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"I've always liked drums to be big and powerful. I've never been into using cymbals overmuch. I use them to crash into a solo and out of it, but basically I prefer the actual drum sound. To me drums sound better than cymbals."
"It wasn't so much what you could play with your hands--you got a lovely little tone out of the drums that you couldn't get with sticks. I thought it would be a good thing to do so I've been doing it ever since. You really get an absolutely true drum sound because there's no wood involved. It hurts your hands at first, but then the skin hardens. I think I can hit a drum harder with my hands than with sticks."
"When I first started, Ginger was a big image in Britain. He was a star in his own right. In the old big band era, a drummer was a backing musician and nothing else. In the early American bands, the drummer played almost unnoticed with brushes, always in the background. Gene Krupa was the first big band drummer to be really noticed. He came right out into the front and he played drums much louder than they had ever been played before. And much better. People hadn't taken much notice of drums until Krupa came along. Ginger was responsible for the same sort of thing in rock. Rock music had been around for a few years before Baker, but he was the first to come out with this "new" attitude--that a drummer could be a forward part of a rock band...not something that was stuck in the background and forgotten about. I don't think anyone can ever put Ginger Baker down. Of course, every drummer has his own idea of just when Baker was at his absolute peak...I thought he was just fantastic when he played with the Graham Bond Organization. It's really a pity that American and Japanese audiences didn't see that band because it really was a fantastic line-up consisting of Jack Bruce, Graham Bond and Ginger Baker. Personally I think Ginger Baker was more into Jazz than rock...he definitely did play with jazz influence. He was always doing things in 5/4 and 3/4 tempos which are associated with jazz. Unfortunately he's always been a very weird sort of bloke. You couldn't really get to know him--he just wouldn't allow it. Ginger's thing as a drummer was that he was always himself. It was pointless for anyone to try to do what he was doing. And Eric Clapton was the same in the guitar field."
"I think my first real break was backing up Tim Rose."
"Robert and I lost contact for two or three months..."
John Bonham media on this site:
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In Through The Out Door outtakes
Full name: John Henry Bonham
Born: 31 May 1948, Redditch, England
Died: 25 September 1980, Windsor, England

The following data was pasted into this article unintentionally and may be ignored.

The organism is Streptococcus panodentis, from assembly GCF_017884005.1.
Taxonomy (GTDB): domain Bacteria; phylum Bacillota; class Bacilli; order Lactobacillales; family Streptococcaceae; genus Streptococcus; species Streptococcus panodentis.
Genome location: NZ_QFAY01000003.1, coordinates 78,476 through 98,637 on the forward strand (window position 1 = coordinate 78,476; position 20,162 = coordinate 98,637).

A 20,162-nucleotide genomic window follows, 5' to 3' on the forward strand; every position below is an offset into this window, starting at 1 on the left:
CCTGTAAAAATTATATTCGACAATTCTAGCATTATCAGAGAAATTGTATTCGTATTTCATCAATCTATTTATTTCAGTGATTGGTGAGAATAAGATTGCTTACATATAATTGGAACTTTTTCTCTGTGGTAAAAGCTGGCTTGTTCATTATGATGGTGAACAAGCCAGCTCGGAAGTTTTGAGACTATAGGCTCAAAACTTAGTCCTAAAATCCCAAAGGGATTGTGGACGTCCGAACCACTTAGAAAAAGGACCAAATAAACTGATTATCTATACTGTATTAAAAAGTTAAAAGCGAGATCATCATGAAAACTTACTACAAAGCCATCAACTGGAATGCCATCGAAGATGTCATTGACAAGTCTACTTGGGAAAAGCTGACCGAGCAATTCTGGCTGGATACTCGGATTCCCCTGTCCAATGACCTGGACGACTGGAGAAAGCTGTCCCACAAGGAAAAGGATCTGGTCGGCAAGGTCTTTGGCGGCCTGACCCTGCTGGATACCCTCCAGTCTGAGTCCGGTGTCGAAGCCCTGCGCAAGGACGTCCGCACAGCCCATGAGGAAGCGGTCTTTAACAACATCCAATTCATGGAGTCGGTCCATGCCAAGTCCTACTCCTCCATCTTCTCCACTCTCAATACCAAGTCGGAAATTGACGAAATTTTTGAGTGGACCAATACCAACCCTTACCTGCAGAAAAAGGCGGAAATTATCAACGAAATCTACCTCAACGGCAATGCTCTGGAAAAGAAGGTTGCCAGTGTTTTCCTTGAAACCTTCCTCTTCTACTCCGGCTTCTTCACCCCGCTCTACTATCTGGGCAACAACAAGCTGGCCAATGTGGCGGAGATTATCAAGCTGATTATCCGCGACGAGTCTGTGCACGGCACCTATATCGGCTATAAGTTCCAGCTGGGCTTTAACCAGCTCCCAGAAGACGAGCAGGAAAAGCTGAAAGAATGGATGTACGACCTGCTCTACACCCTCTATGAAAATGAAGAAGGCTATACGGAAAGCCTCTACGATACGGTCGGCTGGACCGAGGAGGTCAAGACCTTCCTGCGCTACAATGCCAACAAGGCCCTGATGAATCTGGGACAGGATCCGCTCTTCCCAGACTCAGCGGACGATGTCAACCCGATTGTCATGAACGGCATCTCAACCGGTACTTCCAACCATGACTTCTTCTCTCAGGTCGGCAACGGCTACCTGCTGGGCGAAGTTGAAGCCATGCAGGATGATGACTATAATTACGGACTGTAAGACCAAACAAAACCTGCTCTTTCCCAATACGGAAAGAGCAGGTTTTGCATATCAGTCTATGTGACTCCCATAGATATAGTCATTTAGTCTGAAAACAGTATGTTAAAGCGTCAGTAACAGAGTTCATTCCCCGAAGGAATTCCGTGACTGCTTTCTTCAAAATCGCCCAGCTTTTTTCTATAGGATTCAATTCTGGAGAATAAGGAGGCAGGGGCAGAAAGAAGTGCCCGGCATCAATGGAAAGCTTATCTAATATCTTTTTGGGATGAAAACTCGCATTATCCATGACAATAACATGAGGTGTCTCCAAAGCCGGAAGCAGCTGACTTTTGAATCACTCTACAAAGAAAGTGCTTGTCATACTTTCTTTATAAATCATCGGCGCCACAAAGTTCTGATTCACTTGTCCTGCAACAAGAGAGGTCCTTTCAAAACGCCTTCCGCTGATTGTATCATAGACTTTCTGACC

Family: Parents: Jack and Joan Bonham
Brother: Michael (3 years younger)
Sister: Debbie (14 years younger)
"I'd wanted to be a drummer since I was about five years old. I used to play on a bath-salts container with wires on the bottom, and on a round coffee tin with a loose wire attached to it to give a snare drum effect. Plus there were always my mum's pots and pans."
"When I was ten, my mum bought me a snare drum. I've always been fascinated by drums--I felt nothing for any other instrument. Later I played a bit of acoustic guitar, but it was always drums, first and foremost. I don't reckon with that jack-of-all-trades thing."
"My dad had bought me my first drum kit... It was almost prehistoric--most of the metal had rusted. Later I learned how to properly look after my drums. People who don't care for their drums really annoy me."
"I swore to Pat that I'd give up drumming when we got married. But every night I'd come home and sit down at the drums and play. I'd be miserable if I didn't."
"Well yeah, I was always breaking drum heads when I first started playing. Later on I learned how to play louder but without hitting the drums so hard. It has all to do with the swing of the stick."
"When I first started playing, I was interested in music and I was able to read it. But when I moved into playing with groups, I did a silly thing and dropped it. I do think it's great to be able to write down ideas in music form. But I also think that feeling is a lot more important in drumming than mere technique. It's all very well to be playing a triple paradiddle--but who's going to know you're actually doing it? If you pay too much attention to technique, you start to sound like every other drummer does. I think that being original is what counts. When I listen to other drummers, I like to be able to say, 'Oh, that's nice, I haven't heard that before.' I think that being yourself as a drummer is so much better than sounding like anyone else."
John Bonham Discography (non-Led Zeppelin recordings)